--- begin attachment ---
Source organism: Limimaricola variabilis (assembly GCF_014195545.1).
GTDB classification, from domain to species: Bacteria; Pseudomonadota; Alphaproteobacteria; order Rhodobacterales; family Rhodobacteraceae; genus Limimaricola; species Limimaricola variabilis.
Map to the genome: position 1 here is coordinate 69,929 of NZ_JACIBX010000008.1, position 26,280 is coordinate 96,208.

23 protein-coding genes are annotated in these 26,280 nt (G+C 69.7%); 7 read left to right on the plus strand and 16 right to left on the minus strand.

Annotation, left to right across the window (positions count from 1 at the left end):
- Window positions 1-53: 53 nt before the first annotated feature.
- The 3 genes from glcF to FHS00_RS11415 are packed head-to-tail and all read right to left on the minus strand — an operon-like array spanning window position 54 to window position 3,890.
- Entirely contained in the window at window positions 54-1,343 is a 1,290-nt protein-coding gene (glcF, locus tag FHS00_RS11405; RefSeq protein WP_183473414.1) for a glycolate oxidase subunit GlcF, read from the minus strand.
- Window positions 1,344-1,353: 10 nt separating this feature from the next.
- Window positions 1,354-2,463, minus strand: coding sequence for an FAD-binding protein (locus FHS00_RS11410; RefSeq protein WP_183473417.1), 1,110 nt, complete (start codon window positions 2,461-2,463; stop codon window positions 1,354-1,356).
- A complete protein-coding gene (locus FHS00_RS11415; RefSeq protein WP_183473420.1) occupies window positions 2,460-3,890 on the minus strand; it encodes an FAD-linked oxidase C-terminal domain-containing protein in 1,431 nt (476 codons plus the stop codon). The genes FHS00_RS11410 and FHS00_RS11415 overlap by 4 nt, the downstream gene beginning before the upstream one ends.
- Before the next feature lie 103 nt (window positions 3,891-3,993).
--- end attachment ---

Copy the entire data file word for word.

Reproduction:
Source organism: Limimaricola variabilis (assembly GCF_014195545.1).
GTDB classification, from domain to species: Bacteria; Pseudomonadota; Alphaproteobacteria; order Rhodobacterales; family Rhodobacteraceae; genus Limimaricola; species Limimaricola variabilis.
Map to the genome: position 1 here is coordinate 69,929 of NZ_JACIBX010000008.1, position 26,280 is coordinate 96,208.

23 protein-coding genes are annotated in these 26,280 nt (G+C 69.7%); 7 read left to right on the plus strand and 16 right to left on the minus strand.

Annotation, left to right across the window (positions count from 1 at the left end):
- Window positions 1-53: 53 nt before the first annotated feature.
- The 3 genes from glcF to FHS00_RS11415 are packed head-to-tail and all read right to left on the minus strand — an operon-like array spanning window position 54 to window position 3,890.
- Entirely contained in the window at window positions 54-1,343 is a 1,290-nt protein-coding gene (glcF, locus tag FHS00_RS11405; RefSeq protein WP_183473414.1) for a glycolate oxidase subunit GlcF, read from the minus strand.
- Window positions 1,344-1,353: 10 nt separating this feature from the next.
- Window positions 1,354-2,463, minus strand: coding sequence for an FAD-binding protein (locus FHS00_RS11410; RefSeq protein WP_183473417.1), 1,110 nt, complete (start codon window positions 2,461-2,463; stop codon window positions 1,354-1,356).
- A complete protein-coding gene (locus FHS00_RS11415; RefSeq protein WP_183473420.1) occupies window positions 2,460-3,890 on the minus strand; it encodes an FAD-linked oxidase C-terminal domain-containing protein in 1,431 nt (476 codons plus the stop codon). The genes FHS00_RS11410 and FHS00_RS11415 overlap by 4 nt, the downstream gene beginning before the upstream one ends.
- Before the next feature lie 103 nt (window positions 3,891-3,993).